Lower control arm bushes can fail as low as 30-40k miles. Rear springs can take a beating especially on performance models. Listen out for knocks and clonks on the test drive. Wheels go out of alignment and the clearest indication is tyre wear. On Sport models with low settings sometimes the alignment is overlooked.
Corroded brake pipes mean MOT failure. Worn and warped discs on hard-used examples.
Alloys very prone to chipping.
Camshaft position sensors can fail. Manifolds can crack. Timing chain failure on E90 diesels.
In diesel models, there can be lots of blue smoke and lacklustre performance. The start of the problem is a whining sound. Common failure on the 320d. The part alone costs £500.
Sticking door handles. Noisy windscreen wiper motors.
Air mass sensors, injectors, swirl flaps and ECUs can fail.
Air conditioning thermostat and ECU failures. Older air conditioning and climate control units can fail. At its simplest that means £300 to replace the panel. Heater fan failure, engine fans, coils, wiring looms, and rear light clusters not being properly earthed.
Electric window motors are a problem. Early cars are now looking a bit shabby. Peeling trim on steering wheel.
Properly serviced BMWs lap up big mileages especially the larger engines. Some sellers though will reduce the mileage to increase the price. A full service history is the best guard against 'clocking'. The miles can be altered by computer and only when a BMW is hooked up to a diagnostic computer will the true mileage be read. It can never be erased.
First drive: BMW 320d Touring
What's the marketplace like for BMW 3 Series?
There is no shortage of 3 Series models and like all cars, the bigger petrols are marked down whereas the diesels can still fetch strong money. Coupes are particularly good value especially with high specifications. Shop around and find the very best examples you can as there is no excuse if you compromise with an average example.
Which should I buy?
Huge equipment upgrades over the years meant that on later cars the most basic models have air conditioning and four electric windows, which for a BMW is pretty good. Obviously power steering and twin front , side and head airbags are included only on the more recent E46 models. ES and Sport models have stiffer suspension, bigger wheels and different trim (metal inserts).
The 2.0 petrol doesn't cost much more to run than a 1.8 so it's worth considering, especially as fuel consumption is 39mpg. Otherwise, the 2.0 diesel is faster and more economical, but you do pay the price. For fun then a 3.0 and 3.5 petrol Coupe has never been cheaper. Low spec should always means a lower price, so never compromise.
First drive: BMW 320d
Where do I shop for 3 Series?
First stop always ought to be your friendly local BMW dealer, especially for the E90s. There you get the safety net of buying a BMW-approved used car.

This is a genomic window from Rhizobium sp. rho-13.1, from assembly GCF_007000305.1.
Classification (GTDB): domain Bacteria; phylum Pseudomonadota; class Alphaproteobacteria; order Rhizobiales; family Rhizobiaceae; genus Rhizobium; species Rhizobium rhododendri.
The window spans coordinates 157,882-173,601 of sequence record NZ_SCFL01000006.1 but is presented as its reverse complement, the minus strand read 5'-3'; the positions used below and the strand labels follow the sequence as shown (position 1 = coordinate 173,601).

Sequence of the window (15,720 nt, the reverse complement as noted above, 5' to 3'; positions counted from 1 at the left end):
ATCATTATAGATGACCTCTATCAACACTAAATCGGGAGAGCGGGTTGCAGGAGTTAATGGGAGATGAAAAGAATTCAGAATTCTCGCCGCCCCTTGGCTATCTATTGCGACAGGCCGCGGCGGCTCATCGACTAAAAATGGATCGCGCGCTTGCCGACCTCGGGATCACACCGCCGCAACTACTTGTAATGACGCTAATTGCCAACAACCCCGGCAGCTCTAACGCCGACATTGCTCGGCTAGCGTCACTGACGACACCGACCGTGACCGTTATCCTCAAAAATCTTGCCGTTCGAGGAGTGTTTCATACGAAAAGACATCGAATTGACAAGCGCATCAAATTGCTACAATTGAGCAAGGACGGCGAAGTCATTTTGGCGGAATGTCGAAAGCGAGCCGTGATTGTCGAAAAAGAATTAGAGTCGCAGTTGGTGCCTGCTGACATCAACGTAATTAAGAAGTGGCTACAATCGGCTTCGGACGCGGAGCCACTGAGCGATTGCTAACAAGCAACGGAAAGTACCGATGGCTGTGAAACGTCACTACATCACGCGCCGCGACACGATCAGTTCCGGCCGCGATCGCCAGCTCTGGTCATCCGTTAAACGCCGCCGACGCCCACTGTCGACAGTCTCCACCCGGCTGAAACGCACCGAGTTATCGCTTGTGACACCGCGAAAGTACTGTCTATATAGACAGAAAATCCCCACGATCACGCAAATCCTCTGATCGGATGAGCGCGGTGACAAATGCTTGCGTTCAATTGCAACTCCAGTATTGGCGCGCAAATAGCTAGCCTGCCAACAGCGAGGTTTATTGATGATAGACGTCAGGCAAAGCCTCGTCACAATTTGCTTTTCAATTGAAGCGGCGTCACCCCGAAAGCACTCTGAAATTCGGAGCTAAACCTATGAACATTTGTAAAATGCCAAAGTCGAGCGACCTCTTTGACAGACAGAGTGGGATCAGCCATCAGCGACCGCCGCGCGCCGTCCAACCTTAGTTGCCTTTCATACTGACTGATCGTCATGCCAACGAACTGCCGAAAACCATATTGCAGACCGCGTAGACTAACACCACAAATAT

Private buys can be good news, provided you are careful. Certainly with the older E numbers, there are not many other options. The cabriolet and coupe in particular are quintessential second cars. A nice family, in a nice house (sorry to be a snob, but you can tell a lot about the seller and car by its surroundings) selling a properly ramped and stamped, low-mile model is the ideal scenario. Just watch out for outstanding finance agreements.
Don't forget the auction hall. The last batches of ex-company E36s are going under the hammer and a fully warranted example with guaranteed mileage is the smart way to buy at wholesale prices.
There is a good network of independent BMW sales specialists. The secret of a good buy is making sure that the price is lower than you would pay at a BMW dealer and that the model for sale is not something a main agent would have rejected on the grounds of an iffy history, massive mileage, or prohibitive refurbishment costs.
First drive: BMW 3 Series 2005-2009
Any alternatives to the BMW 3 Series?
This model has steadily improved over the years and the most recent models are classy and quick with a range that rivals the size and choice of BMW's. Better bought as the comfort option, but the sporty versions are better than ever.
First drive: Mercedes C-Class 2011
Here is a spacious saloon, which has a big boot, and is surprisingly driver focused. Excellent diesel engines and competitive running costs. It is well built but not as sporty as a 3 Series, still good to drive though.
First drive: Audi A4 2012
Few cars are better built than the smallest Lexus and its dealer network is more than a match for the Germans. However, it is a compromise car when it comes to ride and accommodation and there isn't the huge choice of models and engines that other marques offer.
First drive: Lexus IS 2006
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First drive: BMW 3 Series F30